“Beloved, we join hands here to pray for gin. An aridity defiles us. Our innards thirst for the juice of juniper. Something must be done. The drought threatens to destroy us… Children, let us pray.” –– Wallace Thurman
Gin has some great quotes attached to it. Thurman's is one. Then there's Churchill's quote about a martini being a drink of cold gin while looking at a bottle of vermouth (Churchill has quite a few gin-specific quotes). Gin is there in the art of the 18th century, its in bathtubs during prohibition and in martini glasses in the roaring 20s. It pairs with tonic and soda, but is supreme in a true martini. It's a clear liquor, but it can have more animated dynamism than aged rum or brandy. It's exotic and aggressive. As Orwell narrated it, it's “like nitric acid, and moreover, in swallowing it one had the sensation of being hit on the back of the head with a rubber club. The next moment, however, the burning in his belly died down and the world began to look more cheerful.” It's classier than whisky. It's cooler than vodka. It's more dynamic than rum or tequila. It's a draught that requires a real sense of moderation to master, because it can be off-putting to an immature palate, but also it can drown a heavy drinker with its easy and smooth texture.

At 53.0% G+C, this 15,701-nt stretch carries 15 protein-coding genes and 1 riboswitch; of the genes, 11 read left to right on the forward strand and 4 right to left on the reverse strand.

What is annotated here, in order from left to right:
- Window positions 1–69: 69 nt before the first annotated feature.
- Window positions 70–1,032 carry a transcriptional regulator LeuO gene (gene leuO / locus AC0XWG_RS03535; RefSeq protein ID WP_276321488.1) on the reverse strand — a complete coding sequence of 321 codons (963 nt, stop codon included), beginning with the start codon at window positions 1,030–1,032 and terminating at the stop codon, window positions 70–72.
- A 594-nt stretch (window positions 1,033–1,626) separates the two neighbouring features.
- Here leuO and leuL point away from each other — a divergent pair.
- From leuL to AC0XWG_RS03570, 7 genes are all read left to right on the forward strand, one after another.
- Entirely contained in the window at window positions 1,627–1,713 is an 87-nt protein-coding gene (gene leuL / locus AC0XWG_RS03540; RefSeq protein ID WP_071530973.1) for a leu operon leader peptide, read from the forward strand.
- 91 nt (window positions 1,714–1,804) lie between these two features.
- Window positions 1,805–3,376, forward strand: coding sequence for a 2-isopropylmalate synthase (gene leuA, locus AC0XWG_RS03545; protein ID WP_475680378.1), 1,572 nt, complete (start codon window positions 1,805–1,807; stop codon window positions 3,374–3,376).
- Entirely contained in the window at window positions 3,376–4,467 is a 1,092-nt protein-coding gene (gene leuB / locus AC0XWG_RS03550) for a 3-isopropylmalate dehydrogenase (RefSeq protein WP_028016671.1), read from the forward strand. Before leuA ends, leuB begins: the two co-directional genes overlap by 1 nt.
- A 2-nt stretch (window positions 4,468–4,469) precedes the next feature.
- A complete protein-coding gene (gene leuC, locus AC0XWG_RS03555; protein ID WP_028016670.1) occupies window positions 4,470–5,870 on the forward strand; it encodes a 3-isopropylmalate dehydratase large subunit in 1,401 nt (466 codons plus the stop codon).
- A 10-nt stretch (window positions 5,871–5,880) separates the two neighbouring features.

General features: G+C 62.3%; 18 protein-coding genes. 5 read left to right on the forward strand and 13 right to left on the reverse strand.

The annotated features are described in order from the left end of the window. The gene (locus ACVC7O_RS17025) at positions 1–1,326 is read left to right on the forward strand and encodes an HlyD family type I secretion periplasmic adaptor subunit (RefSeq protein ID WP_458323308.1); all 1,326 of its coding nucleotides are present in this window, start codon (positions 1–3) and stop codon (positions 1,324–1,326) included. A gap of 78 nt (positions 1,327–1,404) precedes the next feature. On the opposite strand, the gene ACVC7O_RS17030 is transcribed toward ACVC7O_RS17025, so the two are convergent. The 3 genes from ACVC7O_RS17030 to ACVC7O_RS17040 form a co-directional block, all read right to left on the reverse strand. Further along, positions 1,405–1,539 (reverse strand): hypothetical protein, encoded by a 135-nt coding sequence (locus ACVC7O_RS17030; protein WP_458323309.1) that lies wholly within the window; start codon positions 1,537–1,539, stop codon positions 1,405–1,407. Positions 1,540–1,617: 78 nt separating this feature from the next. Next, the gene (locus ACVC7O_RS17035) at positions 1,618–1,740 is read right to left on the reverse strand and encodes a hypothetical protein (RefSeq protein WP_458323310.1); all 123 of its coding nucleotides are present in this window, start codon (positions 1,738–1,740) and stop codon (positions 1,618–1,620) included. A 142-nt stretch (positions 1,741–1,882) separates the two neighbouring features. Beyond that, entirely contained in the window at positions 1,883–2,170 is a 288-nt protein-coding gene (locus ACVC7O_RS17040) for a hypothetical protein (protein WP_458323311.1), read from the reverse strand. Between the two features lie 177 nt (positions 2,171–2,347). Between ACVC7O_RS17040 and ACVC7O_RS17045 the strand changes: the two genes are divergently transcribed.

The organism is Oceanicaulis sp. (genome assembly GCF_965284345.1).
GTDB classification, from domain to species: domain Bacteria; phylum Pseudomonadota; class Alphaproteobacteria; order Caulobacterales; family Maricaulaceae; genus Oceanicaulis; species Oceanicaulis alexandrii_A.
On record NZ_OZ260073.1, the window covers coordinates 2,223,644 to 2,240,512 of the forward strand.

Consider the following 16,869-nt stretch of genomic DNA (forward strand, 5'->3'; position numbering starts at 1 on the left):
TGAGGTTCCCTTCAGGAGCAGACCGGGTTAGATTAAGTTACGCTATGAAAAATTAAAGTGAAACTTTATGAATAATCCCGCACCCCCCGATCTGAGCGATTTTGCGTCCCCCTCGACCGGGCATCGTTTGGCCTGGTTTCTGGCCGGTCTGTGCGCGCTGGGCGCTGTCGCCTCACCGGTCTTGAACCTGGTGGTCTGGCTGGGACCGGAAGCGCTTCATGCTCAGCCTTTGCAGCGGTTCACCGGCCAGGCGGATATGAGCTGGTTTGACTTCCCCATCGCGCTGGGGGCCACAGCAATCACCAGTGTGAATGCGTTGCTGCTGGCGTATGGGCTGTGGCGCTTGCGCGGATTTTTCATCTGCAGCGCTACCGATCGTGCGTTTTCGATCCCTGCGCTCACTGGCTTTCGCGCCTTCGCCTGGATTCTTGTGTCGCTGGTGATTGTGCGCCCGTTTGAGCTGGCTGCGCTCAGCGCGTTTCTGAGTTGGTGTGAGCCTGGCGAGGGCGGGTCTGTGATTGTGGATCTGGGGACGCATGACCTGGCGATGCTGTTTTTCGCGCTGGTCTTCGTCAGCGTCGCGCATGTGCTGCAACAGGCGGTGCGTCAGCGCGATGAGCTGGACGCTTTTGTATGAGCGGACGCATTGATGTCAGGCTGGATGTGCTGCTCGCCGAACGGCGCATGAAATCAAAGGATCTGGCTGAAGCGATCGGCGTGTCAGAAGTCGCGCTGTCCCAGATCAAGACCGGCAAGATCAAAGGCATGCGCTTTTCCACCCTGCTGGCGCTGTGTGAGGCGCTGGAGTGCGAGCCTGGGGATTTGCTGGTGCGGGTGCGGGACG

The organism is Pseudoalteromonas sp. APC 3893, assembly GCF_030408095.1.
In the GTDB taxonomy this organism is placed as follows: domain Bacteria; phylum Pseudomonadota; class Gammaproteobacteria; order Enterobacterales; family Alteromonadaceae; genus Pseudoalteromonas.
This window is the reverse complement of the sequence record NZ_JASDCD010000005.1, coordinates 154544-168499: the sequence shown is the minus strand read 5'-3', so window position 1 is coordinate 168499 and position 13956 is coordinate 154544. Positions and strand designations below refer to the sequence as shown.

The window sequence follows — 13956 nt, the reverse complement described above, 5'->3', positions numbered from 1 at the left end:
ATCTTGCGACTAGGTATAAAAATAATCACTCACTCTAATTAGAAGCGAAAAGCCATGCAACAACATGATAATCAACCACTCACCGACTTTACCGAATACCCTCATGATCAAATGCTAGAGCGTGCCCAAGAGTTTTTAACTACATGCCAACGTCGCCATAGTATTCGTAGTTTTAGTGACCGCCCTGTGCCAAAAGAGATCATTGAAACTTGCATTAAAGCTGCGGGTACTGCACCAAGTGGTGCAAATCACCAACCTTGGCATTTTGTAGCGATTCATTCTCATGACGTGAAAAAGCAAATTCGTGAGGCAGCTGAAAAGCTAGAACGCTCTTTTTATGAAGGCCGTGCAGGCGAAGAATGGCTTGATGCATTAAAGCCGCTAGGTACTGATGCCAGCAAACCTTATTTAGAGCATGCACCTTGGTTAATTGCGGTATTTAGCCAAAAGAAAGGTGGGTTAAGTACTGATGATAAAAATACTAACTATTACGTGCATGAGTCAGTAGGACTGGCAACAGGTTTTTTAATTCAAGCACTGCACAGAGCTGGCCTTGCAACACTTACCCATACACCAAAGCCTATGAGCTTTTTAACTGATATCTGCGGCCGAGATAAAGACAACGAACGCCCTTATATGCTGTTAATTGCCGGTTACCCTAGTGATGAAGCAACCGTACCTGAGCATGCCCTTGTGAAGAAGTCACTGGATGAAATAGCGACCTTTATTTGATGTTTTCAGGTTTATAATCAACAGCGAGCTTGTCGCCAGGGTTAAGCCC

In the summer, gin shines with a particular brightness. It has an array of tasting notes––juniper, sure, but also botanical flourishes like jasmine and rose hips, spices like fennel and grains of paradise, among many other things, depending on the variety––so it goes along very well with the bounty of Summer produce. If you like tonic, gin is the perfect accompaniment to stand up to the sweet-and-bitter notes of the wormwood. If you are into Summer cocktails, a gin fizz or a Tom Collins are classic and perfectly balanced accompaniments to a poolside, a lakeside, or an evening in a bustle of company. (The now-underrated Collins is a great example of gin's versatility––after all, how many liquors are as suited to floating a cherry as to floating an olive?)
There's also REAL diversity out there when it comes to gin. Where it sits on shelves next to the much more popular vodka, the latter has price points based on filtration meant to absolutely nullify the taste of anything at all in the final product. Gin, by contrast, celebrates its differences, even though it always enjoys less shelf space. You can try an array of gins and find real (and often very subtle) differences. Here are a few of my favorites:
This is a go-to, standard, not-too-exciting-but-reliable gin to use as a baseline. It is probably one of the most popular on the market and its a workhorse in the cocktail and mixed drink department. If you are new to gin, this is a good place to start because it comes with no real surprises or risks. Try it in everything, and when you have a taste for gin, start looking for something more exciting.
2. Bombay Sapphire
This is a widely available gin, but one that has stepped up its “interesting” factor quite a bit. So you can think of it as a better-than-beefeater alternative when you want to splurge on something a little special. The ubiquitous juniper here is made to be spicier and more tactile with the addition of some spices that don't appear in every gin. I find this to be a great gin to use in a Gin and Tonic––the spiciness really stands up.